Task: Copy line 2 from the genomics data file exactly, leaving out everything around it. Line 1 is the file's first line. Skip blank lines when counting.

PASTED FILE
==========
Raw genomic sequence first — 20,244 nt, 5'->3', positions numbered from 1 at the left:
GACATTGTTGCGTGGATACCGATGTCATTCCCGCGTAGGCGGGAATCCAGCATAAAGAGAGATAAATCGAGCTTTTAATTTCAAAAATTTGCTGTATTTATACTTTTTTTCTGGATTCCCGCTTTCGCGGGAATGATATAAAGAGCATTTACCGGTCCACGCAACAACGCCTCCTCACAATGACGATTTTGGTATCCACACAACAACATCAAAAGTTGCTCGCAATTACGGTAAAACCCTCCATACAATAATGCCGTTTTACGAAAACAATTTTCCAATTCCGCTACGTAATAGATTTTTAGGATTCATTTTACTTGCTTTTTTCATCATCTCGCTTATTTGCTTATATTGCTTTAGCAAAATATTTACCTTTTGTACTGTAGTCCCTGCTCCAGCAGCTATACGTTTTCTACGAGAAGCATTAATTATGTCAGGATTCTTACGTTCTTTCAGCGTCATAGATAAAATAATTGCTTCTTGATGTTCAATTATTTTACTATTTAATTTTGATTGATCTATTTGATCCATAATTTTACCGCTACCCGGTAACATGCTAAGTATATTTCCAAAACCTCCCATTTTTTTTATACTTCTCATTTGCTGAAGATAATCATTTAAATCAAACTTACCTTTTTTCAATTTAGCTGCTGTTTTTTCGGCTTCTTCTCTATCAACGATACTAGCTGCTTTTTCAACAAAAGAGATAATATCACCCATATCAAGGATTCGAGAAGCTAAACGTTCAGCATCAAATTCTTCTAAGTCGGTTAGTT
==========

GACATTGTTGCGTGGATACCGATGTCATTCCCGCGTAGGCGGGAATCCAGCATAAAGAGAGATAAATCGAGCTTTTAATTTCAAAAATTTGCTGTATTTATACTTTTTTTCTGGATTCCCGCTTTCGCGGGAATGATATAAAGAGCATTTACCGGTCCACGCAACAACGCCTCCTCACAATGACGATTTTGGTATCCACACAACAACATCAAAAGTTGCTCGCAATTACGGTAAAACCCTCCATACAATAATGCCGTTTTACGAAAACAATTTTCCAATTCCGCTACGTAATAGATTTTTAGGATTCATTTTACTTGCTTTTTTCATCATCTCGCTTATTTGCTTATATTGCTTTAGCAAAATATTTACCTTTTGTACTGTAGTCCCTGCTCCAGCAGCTATACGTTTTCTACGAGAAGCATTAATTATGTCAGGATTCTTACGTTCTTTCAGCGTCATAGATAAAATAATTGCTTCTTGATGTTCAATTATTTTACTATTTAATTTTGATTGATCTATTTGATCCATAATTTTACCGCTACCCGGTAACATGCTAAGTATATTTCCAAAACCTCCCATTTTTTTTATACTTCTCATTTGCTGAAGATAATCATTTAAATCAAACTTACCTTTTTTCAATTTAGCTGCTGTTTTTTCGGCTTCTTCTCTATCAACGATACTAGCTGCTTTTTCAACAAAAGAGATAATATCACCCATATCAAGGATTCGAGAAGCTAAACGTTCAGCATCAAATTCTTCTAAGTCGGTTAGTT